i constantly make lists. I have lists on scraps of paper, in my diary, on my phone, on my tablet, on a blackboard in the kitchen and in my head. I do my best to keep up with the day-to-day needs if the family and my work by writing down every little thing that needs doing. I’ve tried various apps but none stick.
So, while I’m having my coffee and reading this… I’m also thinking…
…what about when we list things out loud? How should we change our voices to match the task?
A simple list, like a shopping list, is easy to read out loud. Each item should finish with an upward inflection, until the final item which has a downward inflection. This tells the listener that the list is over. This can be transferred to business presentations, when you are listing aims or reflecting on achievements, or interviews when you list several attributes that you will contribute to the role.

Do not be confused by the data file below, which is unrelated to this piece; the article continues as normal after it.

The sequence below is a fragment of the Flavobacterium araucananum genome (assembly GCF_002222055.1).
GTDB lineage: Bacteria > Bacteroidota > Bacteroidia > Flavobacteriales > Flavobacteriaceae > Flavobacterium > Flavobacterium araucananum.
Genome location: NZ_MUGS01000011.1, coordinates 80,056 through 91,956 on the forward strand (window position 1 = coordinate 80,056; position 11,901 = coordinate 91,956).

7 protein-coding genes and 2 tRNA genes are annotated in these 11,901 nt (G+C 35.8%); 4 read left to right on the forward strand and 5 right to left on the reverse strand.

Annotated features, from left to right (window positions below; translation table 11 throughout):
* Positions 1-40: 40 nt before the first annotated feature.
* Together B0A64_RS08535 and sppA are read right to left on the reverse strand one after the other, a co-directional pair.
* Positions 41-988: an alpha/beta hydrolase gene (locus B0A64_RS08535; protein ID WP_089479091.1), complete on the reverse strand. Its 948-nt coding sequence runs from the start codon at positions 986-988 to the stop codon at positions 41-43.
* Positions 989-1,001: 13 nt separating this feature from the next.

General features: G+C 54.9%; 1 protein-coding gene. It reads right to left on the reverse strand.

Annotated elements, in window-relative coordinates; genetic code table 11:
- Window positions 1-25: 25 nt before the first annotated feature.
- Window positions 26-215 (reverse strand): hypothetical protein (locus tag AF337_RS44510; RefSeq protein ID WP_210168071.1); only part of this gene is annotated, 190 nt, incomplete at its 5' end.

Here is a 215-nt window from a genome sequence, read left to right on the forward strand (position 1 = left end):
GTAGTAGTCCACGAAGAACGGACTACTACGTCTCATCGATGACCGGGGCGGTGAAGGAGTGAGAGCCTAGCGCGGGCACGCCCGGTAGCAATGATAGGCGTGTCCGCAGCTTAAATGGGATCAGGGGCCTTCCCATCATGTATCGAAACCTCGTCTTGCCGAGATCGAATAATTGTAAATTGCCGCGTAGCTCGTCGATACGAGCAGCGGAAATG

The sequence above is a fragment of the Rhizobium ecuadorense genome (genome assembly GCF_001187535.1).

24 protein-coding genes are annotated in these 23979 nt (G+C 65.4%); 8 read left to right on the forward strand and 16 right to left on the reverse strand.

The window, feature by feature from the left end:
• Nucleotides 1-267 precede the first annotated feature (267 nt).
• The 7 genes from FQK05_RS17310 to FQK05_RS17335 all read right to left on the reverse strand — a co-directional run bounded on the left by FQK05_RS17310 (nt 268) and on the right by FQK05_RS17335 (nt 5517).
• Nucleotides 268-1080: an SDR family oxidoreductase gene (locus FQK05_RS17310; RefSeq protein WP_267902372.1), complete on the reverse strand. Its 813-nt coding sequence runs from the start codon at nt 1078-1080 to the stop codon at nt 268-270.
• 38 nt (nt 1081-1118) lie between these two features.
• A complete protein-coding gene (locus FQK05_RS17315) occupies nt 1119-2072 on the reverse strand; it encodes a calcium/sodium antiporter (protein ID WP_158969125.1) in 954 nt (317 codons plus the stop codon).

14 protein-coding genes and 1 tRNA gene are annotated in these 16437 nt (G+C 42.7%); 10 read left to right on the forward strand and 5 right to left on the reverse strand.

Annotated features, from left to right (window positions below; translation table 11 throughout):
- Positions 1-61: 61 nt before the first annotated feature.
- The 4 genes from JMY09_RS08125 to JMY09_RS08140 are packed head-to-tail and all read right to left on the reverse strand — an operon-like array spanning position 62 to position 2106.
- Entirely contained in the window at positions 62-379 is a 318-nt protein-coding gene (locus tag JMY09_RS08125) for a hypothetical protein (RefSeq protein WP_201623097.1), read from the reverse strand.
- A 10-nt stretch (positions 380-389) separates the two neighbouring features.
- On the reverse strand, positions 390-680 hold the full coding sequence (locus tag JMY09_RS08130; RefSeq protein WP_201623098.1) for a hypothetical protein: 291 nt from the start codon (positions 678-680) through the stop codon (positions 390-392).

A list of similar items may have ‘flat’ intonation, finishing with downward on the final item. This might be true in a clothes shop when you ask the assistant what size an item comes in, e.g. “Size 10, 12, 14 and 18”. Each item is equally important to carries the same weight.
Politicians have a lengthy pause after every item on a list. It’s a real house style. I’m not convinced it works well as it feels rather patronising to the listener. A short pause gives people time to reflect, too long and they’ll think you’re being a little rude. Practice lists on a friend or colleague to get the pause time correct.
If each item on the list has negative connotations, for example, listing all the chores your daughter didn’t do, then a downward inflection on each item drives home the way you are feeling. It sounds disappointed and negative, which sometimes we do need to be.
Have I forgotten a type of list?
Check out the Cambridge Advanced Pronunciation Textbook for more in depth list work. The diagrams are clear and easy to follow.